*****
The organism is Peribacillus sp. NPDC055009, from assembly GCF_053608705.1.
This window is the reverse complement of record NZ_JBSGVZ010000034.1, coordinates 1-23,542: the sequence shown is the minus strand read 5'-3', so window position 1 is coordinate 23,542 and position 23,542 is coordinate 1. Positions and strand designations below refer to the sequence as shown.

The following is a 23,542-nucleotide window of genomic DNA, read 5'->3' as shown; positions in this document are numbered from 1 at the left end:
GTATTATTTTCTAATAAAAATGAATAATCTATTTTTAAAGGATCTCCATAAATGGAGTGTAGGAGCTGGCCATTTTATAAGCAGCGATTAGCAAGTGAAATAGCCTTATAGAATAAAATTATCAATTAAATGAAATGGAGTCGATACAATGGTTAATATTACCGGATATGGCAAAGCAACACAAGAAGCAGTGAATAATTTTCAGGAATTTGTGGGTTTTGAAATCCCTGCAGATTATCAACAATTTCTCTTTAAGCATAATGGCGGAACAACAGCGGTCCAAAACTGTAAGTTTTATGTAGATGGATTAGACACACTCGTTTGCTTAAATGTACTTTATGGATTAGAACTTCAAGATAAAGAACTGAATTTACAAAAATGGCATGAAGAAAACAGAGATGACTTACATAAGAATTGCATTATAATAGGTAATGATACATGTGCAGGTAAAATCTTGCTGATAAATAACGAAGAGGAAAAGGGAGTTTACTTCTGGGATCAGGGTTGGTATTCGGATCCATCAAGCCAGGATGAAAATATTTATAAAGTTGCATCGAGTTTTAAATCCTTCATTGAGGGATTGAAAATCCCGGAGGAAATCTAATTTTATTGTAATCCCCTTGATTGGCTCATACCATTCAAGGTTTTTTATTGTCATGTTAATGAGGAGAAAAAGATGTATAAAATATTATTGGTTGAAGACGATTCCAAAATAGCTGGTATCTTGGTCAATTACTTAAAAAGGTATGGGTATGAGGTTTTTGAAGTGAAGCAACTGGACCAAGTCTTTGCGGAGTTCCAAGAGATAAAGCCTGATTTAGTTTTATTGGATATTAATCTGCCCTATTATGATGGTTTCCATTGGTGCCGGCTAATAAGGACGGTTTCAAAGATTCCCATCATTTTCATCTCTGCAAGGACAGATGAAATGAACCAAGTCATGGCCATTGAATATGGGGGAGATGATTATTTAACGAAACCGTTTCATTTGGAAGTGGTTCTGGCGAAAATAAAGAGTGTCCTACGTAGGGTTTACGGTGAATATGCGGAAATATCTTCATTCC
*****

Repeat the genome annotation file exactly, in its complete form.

The organism is Peribacillus sp. NPDC055009, from assembly GCF_053608705.1.
This window is the reverse complement of record NZ_JBSGVZ010000034.1, coordinates 1-23,542: the sequence shown is the minus strand read 5'-3', so window position 1 is coordinate 23,542 and position 23,542 is coordinate 1. Positions and strand designations below refer to the sequence as shown.

The following is a 23,542-nucleotide window of genomic DNA, read 5'->3' as shown; positions in this document are numbered from 1 at the left end:
GTATTATTTTCTAATAAAAATGAATAATCTATTTTTAAAGGATCTCCATAAATGGAGTGTAGGAGCTGGCCATTTTATAAGCAGCGATTAGCAAGTGAAATAGCCTTATAGAATAAAATTATCAATTAAATGAAATGGAGTCGATACAATGGTTAATATTACCGGATATGGCAAAGCAACACAAGAAGCAGTGAATAATTTTCAGGAATTTGTGGGTTTTGAAATCCCTGCAGATTATCAACAATTTCTCTTTAAGCATAATGGCGGAACAACAGCGGTCCAAAACTGTAAGTTTTATGTAGATGGATTAGACACACTCGTTTGCTTAAATGTACTTTATGGATTAGAACTTCAAGATAAAGAACTGAATTTACAAAAATGGCATGAAGAAAACAGAGATGACTTACATAAGAATTGCATTATAATAGGTAATGATACATGTGCAGGTAAAATCTTGCTGATAAATAACGAAGAGGAAAAGGGAGTTTACTTCTGGGATCAGGGTTGGTATTCGGATCCATCAAGCCAGGATGAAAATATTTATAAAGTTGCATCGAGTTTTAAATCCTTCATTGAGGGATTGAAAATCCCGGAGGAAATCTAATTTTATTGTAATCCCCTTGATTGGCTCATACCATTCAAGGTTTTTTATTGTCATGTTAATGAGGAGAAAAAGATGTATAAAATATTATTGGTTGAAGACGATTCCAAAATAGCTGGTATCTTGGTCAATTACTTAAAAAGGTATGGGTATGAGGTTTTTGAAGTGAAGCAACTGGACCAAGTCTTTGCGGAGTTCCAAGAGATAAAGCCTGATTTAGTTTTATTGGATATTAATCTGCCCTATTATGATGGTTTCCATTGGTGCCGGCTAATAAGGACGGTTTCAAAGATTCCCATCATTTTCATCTCTGCAAGGACAGATGAAATGAACCAAGTCATGGCCATTGAATATGGGGGAGATGATTATTTAACGAAACCGTTTCATTTGGAAGTGGTTCTGGCGAAAATAAAGAGTGTCCTACGTAGGGTTTACGGTGAATATGCGGAAATATCTTCATTCC